Pyrrhic Victories – Fiat Euro! 1/2013

Did we see only Pyrrhic victories or a real overturn in the crisis last year? Greeks remain the worst pupil in the class, Spaniards pretend that nothing bad is happening, Cyprus is not interested and French exodus continues.

We have just had the busiest year of the euro crisis. The previous winter the second round of LTRO ran, which poured into the banks another half a trillion euros. A while later, Greece went bankrupt and started to receive financial assistance from EFSF. Gradually, more candidates appeared – Cyprus, Slovenia and Spain. But so far only Spanish banks have received assistance. Greece, which experienced two elections just a few weeks apart (nailed by an unprecedented success of the neo-nazi Golden Dawn), got into selective default due to the bond buyback for a third of their nominal price at the end of the year. ESM was launched, ECB started OMT program, the bond buy program for problematic countries. The shy steps were taken to create a banking union, and Britain officially started to discuss changes in its relationship with the EU.

Despite the fact that our Euro Bill climbed to more than 3 000 euros per person, the end of 2012 in Europe had a mild flavour of optimism. Unfortunate Greece still pays by euro, Spaniards refuse aid, Slovenians supposedly do not need it at all, the Portuguese and the Irish carry out reforms and Italians pretend that they can solve their more than 120 % of GDP high debt and fix their decade frozen economy just so, in between afternoon ristretto and a dinner. They believe so also thanks to the decrease in their and Spanish bonds prices, which has been witnessed since the declaration of the OMT.

If it seems to you that we are overcoming the crisis somewhat easily, it’s really just a feeling. Only Italy, France and Spain will need to obtain 332 billion, 243 billion and 195 billion euros this year.

The focal point is still Spain. Besides the country’s need to obtain the money in value of 19 % GDP in 2013, it faces a fight on several fronts. Real estate prices are falling steadily, which holds a knife to the neck of the banking system. ESM loan pushed its potential collapse into the future, but it may not be enough. The state experiment named Bankia did not work and its shareholders will end up with a fraction of its value in their hands, if any. The bank delisted from the stock exchange and its value is -4.1 billion euros. No, this is not about malicious speculators who paid the price for their greed. It is about 350 000 shareholders who are, in many cases, ordinary elderly or families who still believe the promises made in 2010 that they would multiply their savings by the purchase of Bankia shares. Many of them did not even understand the very transformation from the depositor to a shareholder, the only important thing for them was that the employee who persuaded them to do so said that it’s worth it. Serious problems are also in regions which often do not pay to their suppliers and drive many of them to bankruptcy. New taxes have similar effect. The country’s oldest reactor, whose operation was no more profitable due to the new energy tax, had to be shut down.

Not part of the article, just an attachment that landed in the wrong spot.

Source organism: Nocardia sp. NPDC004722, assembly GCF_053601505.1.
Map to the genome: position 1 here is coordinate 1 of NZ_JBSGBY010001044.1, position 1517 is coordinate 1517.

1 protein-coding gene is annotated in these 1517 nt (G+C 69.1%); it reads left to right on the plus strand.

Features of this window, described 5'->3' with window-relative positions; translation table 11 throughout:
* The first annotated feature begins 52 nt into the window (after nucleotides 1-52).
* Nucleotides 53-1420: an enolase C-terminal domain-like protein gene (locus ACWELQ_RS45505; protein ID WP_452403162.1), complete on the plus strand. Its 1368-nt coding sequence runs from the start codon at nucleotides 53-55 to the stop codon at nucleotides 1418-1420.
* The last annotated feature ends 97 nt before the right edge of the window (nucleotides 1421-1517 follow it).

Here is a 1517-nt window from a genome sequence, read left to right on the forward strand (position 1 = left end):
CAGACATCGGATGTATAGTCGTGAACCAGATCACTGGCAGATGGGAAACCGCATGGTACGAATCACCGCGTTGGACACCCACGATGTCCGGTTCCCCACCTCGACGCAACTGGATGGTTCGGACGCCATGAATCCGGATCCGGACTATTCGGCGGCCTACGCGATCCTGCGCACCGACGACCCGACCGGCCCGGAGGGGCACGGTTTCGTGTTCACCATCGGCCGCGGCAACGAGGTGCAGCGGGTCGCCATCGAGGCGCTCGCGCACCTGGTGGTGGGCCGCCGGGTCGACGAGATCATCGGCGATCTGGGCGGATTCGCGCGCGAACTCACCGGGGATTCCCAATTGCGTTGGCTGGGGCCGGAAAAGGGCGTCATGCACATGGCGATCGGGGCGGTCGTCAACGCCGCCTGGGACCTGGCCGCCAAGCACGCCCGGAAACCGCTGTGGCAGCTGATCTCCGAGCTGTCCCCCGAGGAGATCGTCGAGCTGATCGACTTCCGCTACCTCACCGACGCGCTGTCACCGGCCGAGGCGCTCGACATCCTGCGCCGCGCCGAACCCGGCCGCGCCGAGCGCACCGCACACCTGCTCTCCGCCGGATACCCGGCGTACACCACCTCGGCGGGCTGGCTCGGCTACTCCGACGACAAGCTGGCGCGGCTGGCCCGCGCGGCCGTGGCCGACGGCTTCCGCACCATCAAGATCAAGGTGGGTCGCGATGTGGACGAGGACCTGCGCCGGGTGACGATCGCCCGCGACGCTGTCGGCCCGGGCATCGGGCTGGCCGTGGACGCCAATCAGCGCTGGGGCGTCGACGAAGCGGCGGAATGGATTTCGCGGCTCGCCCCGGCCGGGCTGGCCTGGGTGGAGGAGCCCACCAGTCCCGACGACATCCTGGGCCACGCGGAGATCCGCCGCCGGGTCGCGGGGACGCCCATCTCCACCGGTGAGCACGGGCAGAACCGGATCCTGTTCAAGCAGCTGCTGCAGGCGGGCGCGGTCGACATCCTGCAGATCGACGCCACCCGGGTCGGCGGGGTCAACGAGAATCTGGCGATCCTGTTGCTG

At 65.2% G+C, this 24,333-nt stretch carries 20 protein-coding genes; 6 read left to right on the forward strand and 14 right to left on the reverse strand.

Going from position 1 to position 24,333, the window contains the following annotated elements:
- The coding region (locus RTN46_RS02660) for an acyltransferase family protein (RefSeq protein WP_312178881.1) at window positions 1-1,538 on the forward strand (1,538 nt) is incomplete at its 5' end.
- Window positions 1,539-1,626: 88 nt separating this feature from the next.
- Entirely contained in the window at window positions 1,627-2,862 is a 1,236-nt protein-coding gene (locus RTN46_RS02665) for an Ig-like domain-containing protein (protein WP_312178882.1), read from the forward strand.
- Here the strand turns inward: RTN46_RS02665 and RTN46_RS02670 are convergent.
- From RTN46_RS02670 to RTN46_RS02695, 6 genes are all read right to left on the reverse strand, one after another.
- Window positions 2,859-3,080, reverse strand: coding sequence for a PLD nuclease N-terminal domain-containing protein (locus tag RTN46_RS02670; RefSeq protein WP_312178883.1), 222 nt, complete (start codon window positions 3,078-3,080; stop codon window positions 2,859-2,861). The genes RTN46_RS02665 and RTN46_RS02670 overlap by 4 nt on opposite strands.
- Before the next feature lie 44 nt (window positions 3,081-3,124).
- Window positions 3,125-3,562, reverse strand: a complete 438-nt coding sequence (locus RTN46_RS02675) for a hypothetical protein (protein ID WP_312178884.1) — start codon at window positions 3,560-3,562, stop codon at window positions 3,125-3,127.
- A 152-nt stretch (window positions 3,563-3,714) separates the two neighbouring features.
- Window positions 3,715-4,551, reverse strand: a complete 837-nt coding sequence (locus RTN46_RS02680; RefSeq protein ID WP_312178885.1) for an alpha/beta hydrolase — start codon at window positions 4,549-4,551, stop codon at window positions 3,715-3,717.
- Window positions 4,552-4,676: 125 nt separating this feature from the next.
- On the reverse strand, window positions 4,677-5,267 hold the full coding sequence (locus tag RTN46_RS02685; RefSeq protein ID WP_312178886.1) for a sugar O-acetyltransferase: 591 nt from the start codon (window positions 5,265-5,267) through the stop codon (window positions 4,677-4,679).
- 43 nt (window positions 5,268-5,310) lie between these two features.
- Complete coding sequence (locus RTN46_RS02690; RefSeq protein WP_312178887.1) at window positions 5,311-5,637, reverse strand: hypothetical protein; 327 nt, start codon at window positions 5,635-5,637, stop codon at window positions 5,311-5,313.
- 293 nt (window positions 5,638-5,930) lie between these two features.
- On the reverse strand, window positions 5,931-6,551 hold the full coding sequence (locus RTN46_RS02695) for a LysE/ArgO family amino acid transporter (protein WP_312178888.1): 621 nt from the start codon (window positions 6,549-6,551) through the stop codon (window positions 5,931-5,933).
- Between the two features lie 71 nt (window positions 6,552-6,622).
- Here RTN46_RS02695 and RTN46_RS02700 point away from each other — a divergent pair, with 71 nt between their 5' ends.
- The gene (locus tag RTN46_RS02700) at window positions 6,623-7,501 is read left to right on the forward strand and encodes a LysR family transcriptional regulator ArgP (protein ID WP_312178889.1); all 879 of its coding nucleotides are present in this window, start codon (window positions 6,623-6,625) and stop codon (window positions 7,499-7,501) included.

At the beginning of the year, Greeks poured some raki in the form of alleged primary budget surplus in the first eleven months of 2012 to improve their mood. It should be recognized that they really did the most cutting compared with other southern states, but the fight is not over yet. In addition to the continued growth of unpaid bills to suppliers, the disastrous state of the banking system still remains a serious problem. Now banks need nearly € 30 billion euros to recapitalize, but in 2012 they registered an increase of delinquent loans by a half. Their value is 55 billion euros, and if they fail to stop its growth, the banks will need to recapitalize again.

Cyprus will be almost certainly the next client of ESM. This island state needs to obtain money worth around 100 % of GDP. This staggering amount does not inhibit them from being indifferent, for instance, they refuse privatization. Even a suggestion that Cyprus will have to write off a part of the debt appeared recently. We will be witnesses to another member state’s bankruptcy in the eurozone. Assistance will be negotiated on 21st January, but since the GDP of Cyprus is around a quarter of that of Hamburg, nobody really cares about the situation.

Meanwhile another famous artist from France is packing his bags. A composer and musician Jean Michel Jarre plans to move his business brand to London. Will he be joined by the second of the two famous movie Gauls Christian Clavier, or a well-known businessman Alain Afflelou?

Our brothers, with whom we celebrate together 20 years of separation, got into the viewfinder of the European Commission. It is noted in leaked document that the Czechs have committed an extensive and systematic fraud with European money. The country is already suspended because of funds worth nearly half a billion euros. We congratulate Brussels on this truly striking discovery and invite them to visit Slovakia.

What do we find positive in the New Year? Perhaps the shy idea of free trade agreement between the U.S. and the EU, although similar agreements often end up with more regulations and tariffs than there were at the beginning. If you really want free trade, you can simply cancel tariffs and other barriers, you do not have to negotiate any agreement thick as The Lord of the Rings book.

And talking about the USA, the Fed will finance (by printing money) a half of its deficit this year. It would be possible to buy, for example, one tenth of all the extracted gold in the Earth, or to give every American the thirteenth salary with this amount of new dollars.

So, finally, we did not end up very optimistic, let’s try to save it at least with this astral trip of tax exile. May you fulfil many of your resolutions!